Monday, November 28, 2011

Encoffination- O' Hell, Shine In Thy Whited Sepulchres

Encoffination- O' Hell, Shine In Thy Whited Sepulchres

Lurching from the mist, each step a belabored and murderous endeavor, O'h Hell, Shine In Thy Whited Sepulchres is in no hurry. Much like Death itself slowly creeps upon us all, so too does this album, unabashedly fearless in its sheer slowness. And if a slow and painful Death is what you seek, than Encoffination are more than happy to provide it, so long as you don't ask many questions or have a preference on how you wish to die.

By the logo alone, one can assume Encoffination are influence greatly by Incantation, and sure enough you can find those mighty New Yorker's fingerprints all over this record, mostly in the mostly tremolo picked riffing style and Ghoat's guttural vocal attack. But among Incantation's obvious influence, one also finds Thergothon and to a lesser extent disEMBOWELMENT. So if you are imagining punishingly slow Incantation worship songs with the occasional use of things like bells, organs and ritualistic chanting and moaning, you have imagined O'h Hell, Shine In Thy Whited Sepulchres.

And that is all you can expect from it as well. Each track sounds pretty much the same as the other(which would have been fine if they did not have breaks between each song), with the only distinguishing factors being the use of other sounds. If not for the occasional bells or chants, each song would be mostly indistinguishable from each other, often following similar patterns(slow intro, a slight pick up in speed near the middle, a lurching outro). The album might be slow, but it falls into a rut quickly and never bothers trying to escape: like Death, Encoffination will never stop doing what they do... slowly.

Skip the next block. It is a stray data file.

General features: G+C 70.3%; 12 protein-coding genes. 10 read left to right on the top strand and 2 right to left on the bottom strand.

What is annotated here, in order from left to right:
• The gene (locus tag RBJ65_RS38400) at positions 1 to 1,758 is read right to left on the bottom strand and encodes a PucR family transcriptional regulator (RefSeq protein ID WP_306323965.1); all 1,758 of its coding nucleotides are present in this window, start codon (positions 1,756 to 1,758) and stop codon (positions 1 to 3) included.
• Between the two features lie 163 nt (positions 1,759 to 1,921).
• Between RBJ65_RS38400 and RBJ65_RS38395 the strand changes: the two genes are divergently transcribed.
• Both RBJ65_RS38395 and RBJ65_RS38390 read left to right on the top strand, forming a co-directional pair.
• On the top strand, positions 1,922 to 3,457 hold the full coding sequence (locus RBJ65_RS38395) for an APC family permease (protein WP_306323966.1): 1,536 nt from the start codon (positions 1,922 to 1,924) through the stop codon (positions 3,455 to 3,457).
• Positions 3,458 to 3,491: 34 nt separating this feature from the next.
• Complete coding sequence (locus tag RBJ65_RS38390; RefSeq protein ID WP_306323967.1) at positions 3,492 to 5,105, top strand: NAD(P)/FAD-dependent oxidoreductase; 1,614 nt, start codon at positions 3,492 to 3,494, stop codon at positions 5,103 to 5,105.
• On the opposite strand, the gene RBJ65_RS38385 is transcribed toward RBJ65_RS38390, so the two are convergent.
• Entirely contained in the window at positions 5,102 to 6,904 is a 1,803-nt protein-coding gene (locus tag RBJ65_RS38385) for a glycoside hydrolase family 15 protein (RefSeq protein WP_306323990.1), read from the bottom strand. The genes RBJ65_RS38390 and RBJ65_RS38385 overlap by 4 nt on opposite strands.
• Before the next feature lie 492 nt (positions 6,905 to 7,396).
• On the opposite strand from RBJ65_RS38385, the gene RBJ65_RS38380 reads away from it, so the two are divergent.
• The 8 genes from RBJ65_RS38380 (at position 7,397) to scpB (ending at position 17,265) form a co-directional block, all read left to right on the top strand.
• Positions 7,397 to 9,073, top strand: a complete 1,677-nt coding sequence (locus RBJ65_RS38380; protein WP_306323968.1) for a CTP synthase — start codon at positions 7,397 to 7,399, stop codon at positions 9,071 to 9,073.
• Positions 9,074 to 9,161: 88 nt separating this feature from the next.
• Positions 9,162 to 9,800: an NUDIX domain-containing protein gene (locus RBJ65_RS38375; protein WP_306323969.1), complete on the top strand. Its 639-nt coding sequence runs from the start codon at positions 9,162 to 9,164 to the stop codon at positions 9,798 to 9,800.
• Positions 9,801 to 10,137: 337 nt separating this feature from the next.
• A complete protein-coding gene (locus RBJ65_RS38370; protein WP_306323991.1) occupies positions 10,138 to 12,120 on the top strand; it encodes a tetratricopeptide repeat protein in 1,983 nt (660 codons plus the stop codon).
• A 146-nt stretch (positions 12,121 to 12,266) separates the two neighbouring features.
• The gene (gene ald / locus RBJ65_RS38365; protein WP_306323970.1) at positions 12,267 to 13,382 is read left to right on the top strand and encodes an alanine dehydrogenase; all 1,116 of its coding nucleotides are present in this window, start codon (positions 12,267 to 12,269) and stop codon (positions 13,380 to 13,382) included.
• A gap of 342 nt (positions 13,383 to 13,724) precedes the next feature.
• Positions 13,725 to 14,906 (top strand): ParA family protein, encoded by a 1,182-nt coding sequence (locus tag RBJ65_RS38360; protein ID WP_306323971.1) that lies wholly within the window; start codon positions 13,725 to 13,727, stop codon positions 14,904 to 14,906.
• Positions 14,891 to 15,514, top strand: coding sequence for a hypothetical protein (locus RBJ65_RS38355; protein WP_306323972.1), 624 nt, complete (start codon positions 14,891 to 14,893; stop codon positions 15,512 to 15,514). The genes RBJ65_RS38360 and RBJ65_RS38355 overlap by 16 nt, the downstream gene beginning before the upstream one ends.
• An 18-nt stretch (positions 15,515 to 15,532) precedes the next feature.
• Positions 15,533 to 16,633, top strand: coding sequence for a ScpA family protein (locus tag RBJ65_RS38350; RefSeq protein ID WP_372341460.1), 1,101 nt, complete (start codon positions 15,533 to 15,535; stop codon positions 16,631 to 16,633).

O'h Hell, Shine In Thy Whited Sepulchres is a massive step up for Encoffination, a band I have never been crazy about. The production, and the album in general, absolutely demolishes the paper thin, bedroom kvlt shit-fest of Ritual Ascension Beyond Flesh, and at times the band can evoke some truly nasty atmosphere. But riff for riff, there is just not a lot going on here, and while the bands commitment to their sound is admirable, the lack of any unique ideas makes it hard to sit through this record multiple times. Death is coming for us all, slowly and surely, but in my time here on Earth, I don't imagine I will be spending too much of it with O'Hell, Shine In They Whited Sepulchres.

Rating: 7/10

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